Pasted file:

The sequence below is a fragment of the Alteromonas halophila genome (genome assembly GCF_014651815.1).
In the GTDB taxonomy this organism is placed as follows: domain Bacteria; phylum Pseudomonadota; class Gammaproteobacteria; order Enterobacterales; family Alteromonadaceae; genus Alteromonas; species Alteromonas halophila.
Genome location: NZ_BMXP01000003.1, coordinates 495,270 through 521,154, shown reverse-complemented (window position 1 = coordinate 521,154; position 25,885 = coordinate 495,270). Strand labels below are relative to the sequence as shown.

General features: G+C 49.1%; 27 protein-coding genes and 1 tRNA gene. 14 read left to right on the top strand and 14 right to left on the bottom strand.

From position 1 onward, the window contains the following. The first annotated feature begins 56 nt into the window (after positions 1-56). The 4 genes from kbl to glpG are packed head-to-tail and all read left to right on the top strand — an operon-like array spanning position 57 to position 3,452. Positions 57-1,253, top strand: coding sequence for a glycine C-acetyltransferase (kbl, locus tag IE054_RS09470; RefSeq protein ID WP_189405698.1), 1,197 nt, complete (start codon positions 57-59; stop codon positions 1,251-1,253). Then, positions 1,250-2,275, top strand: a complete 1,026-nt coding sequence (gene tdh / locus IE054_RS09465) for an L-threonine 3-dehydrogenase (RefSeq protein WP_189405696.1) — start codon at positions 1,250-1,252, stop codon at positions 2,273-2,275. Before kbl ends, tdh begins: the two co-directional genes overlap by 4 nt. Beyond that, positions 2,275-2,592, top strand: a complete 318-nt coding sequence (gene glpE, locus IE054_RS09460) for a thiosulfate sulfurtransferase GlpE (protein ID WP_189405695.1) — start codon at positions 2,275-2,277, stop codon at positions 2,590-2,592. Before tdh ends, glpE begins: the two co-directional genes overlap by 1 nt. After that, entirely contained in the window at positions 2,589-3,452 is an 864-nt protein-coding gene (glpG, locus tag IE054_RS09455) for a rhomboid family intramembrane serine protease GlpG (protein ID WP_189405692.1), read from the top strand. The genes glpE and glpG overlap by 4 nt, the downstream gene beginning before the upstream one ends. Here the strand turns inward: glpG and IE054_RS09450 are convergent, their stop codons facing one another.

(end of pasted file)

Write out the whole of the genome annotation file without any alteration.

The sequence below is a fragment of the Alteromonas halophila genome (genome assembly GCF_014651815.1).
In the GTDB taxonomy this organism is placed as follows: domain Bacteria; phylum Pseudomonadota; class Gammaproteobacteria; order Enterobacterales; family Alteromonadaceae; genus Alteromonas; species Alteromonas halophila.
Genome location: NZ_BMXP01000003.1, coordinates 495,270 through 521,154, shown reverse-complemented (window position 1 = coordinate 521,154; position 25,885 = coordinate 495,270). Strand labels below are relative to the sequence as shown.

General features: G+C 49.1%; 27 protein-coding genes and 1 tRNA gene. 14 read left to right on the top strand and 14 right to left on the bottom strand.

From position 1 onward, the window contains the following. The first annotated feature begins 56 nt into the window (after positions 1-56). The 4 genes from kbl to glpG are packed head-to-tail and all read left to right on the top strand — an operon-like array spanning position 57 to position 3,452. Positions 57-1,253, top strand: coding sequence for a glycine C-acetyltransferase (kbl, locus tag IE054_RS09470; RefSeq protein ID WP_189405698.1), 1,197 nt, complete (start codon positions 57-59; stop codon positions 1,251-1,253). Then, positions 1,250-2,275, top strand: a complete 1,026-nt coding sequence (gene tdh / locus IE054_RS09465) for an L-threonine 3-dehydrogenase (RefSeq protein WP_189405696.1) — start codon at positions 1,250-1,252, stop codon at positions 2,273-2,275. Before kbl ends, tdh begins: the two co-directional genes overlap by 4 nt. Beyond that, positions 2,275-2,592, top strand: a complete 318-nt coding sequence (gene glpE, locus IE054_RS09460) for a thiosulfate sulfurtransferase GlpE (protein ID WP_189405695.1) — start codon at positions 2,275-2,277, stop codon at positions 2,590-2,592. Before tdh ends, glpE begins: the two co-directional genes overlap by 1 nt. After that, entirely contained in the window at positions 2,589-3,452 is an 864-nt protein-coding gene (glpG, locus tag IE054_RS09455) for a rhomboid family intramembrane serine protease GlpG (protein ID WP_189405692.1), read from the top strand. The genes glpE and glpG overlap by 4 nt, the downstream gene beginning before the upstream one ends. Here the strand turns inward: glpG and IE054_RS09450 are convergent, their stop codons facing one another.